The prompt was “a love letter to the body.” Folks can interpret this all sorts of ways — I often find myself offering these letters to one part of my body or another, usually some part that I feel (especially) complicated about. This time, well, I think you can pretty quickly tell which part I’m needing to send some love to.
It’s true that I have been grateful for your heft and weight ever since you had any heft and weight. I should apologize now for those months, just as you were budding, that I squeezed you (well, us) into two sizes too-small tube tops (wasn’t that one kind of a grassy green, and ribbed or ruffly or something?) in front of the full-length mirror in the basement of mom’s duplex apartment on California Street — you were all stifled, unable to breathe, but I puffed you out and paraded like a girl was supposed to, bent my arms back like not-yet-broken wings and posed for the dank and empty room while little sqares of sunlight flowed in from the small windows high up on the cement wall. I was trying to hurry you along, wanted the big, full curves of Farrah Fawcett, maybe, or HotLips Houlihan, or, yeah, Daisy Duke — who else would I/we have been inspired by back then? Maybe elementary school teachers, and a couple of classmates whose development had already, well, developed. We didn’t have anything especial to show the world for some time, though, did we? Just a flush roundness that seemed small compared to everything we noted, the girls who wore tight t-shirts, the porn underneath my parent’s bed.
When did you flesh out so nice for me? By the time I was in college, I was cupping you in fine fake lace (remember that one green bra? a grown up version of that tube top, now with something to form itself around) and offering you more readily to others’ eyes. We wore frills under leather jackets or oxford shirts and admired the contrast. I was just learning how to appreciate all the curves I’d longed for back a decade earlier, but then it became much safer to flatten you down beneath sports bras, to clothe my own self in boy garb and butch realness, though even then I just couldn’t cotton to how the guys wanted to do away with their girl bits, from their tits on down, the guys who’d been horrified at how girl developed over and onto their bodies, the bodies they’d just learned to be comfortable in as little boys — but not me, remember? This was something I kept my mouth closed about, lest I reveal myself (even further) as not a real butch: I adored my breasts. Even as I reached out toward transitioning, set my safety against the idea of walking in the world only as male, what stopped me was this: how could I give you up? I cupped my hands around you, when I was alone, and couldn’t reconcile these realities.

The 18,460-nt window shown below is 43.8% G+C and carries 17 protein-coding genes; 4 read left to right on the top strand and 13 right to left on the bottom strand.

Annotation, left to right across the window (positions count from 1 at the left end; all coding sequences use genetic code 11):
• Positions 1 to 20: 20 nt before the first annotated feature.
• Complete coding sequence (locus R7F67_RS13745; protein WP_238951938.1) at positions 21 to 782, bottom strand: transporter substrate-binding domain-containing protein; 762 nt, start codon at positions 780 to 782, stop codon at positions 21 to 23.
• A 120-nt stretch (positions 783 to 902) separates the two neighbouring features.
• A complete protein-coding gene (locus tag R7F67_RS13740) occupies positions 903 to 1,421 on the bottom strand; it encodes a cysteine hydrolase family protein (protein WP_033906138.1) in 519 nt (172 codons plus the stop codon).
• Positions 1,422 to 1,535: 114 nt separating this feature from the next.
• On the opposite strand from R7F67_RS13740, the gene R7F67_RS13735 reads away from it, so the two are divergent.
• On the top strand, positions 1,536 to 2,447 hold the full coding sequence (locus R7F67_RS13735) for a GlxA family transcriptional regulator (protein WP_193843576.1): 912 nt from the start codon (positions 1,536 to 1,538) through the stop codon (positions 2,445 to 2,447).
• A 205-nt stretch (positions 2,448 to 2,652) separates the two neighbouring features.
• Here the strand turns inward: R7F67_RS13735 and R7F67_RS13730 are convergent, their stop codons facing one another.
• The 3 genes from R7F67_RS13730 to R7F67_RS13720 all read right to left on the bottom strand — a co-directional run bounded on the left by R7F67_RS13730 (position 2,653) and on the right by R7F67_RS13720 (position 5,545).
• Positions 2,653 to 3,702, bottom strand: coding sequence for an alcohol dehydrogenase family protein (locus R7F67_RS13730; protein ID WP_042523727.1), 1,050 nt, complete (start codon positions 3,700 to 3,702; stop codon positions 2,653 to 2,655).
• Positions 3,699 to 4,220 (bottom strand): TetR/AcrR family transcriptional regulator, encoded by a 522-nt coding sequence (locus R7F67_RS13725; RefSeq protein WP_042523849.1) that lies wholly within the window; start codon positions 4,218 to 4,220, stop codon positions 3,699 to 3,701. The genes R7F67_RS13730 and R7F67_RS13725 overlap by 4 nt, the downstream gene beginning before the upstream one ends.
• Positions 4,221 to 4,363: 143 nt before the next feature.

You put up with this hemming in and hewing out, how I lavished attention on you during sex (wither alone or with others), but otherwise kept you battened down like all the rest of my hatches. You showed me off to be a girl, I suppose, as breasts are wont to do, and I loved you then as I do now, though I was so scared of what it meant that I was, in fact, a girl (goddamnit).
It took a long time to let you back out again, and one of the first things we did as a way to lay our claim again in girlhood was put aside the smashing-down sports bras and accept ones that showed you as you truly are.
I think sometimes I’m still awful ambivalent about you, not giving you the caressing, the (yes) tongue-baths, the suckling, the snaring and snarling, the pinching and piercing, the laving, the oiling, the tenderness and sweet meanness you deserve because of the nerve memory you still store in your cells, because of the remembering I do every time you’re stroked, because of how his mouth still lives there, always the first.
You remind me now that all of our cells die and are replaced, that every seven years or so we are new — so that you are two and close to three times renewed since the last unasked-for, unwelcomed touch. When will you let me be free, you ask me, and I hold onto the question like something untethered from history, something solely possible, something like bearing my chest to the mouth of the world.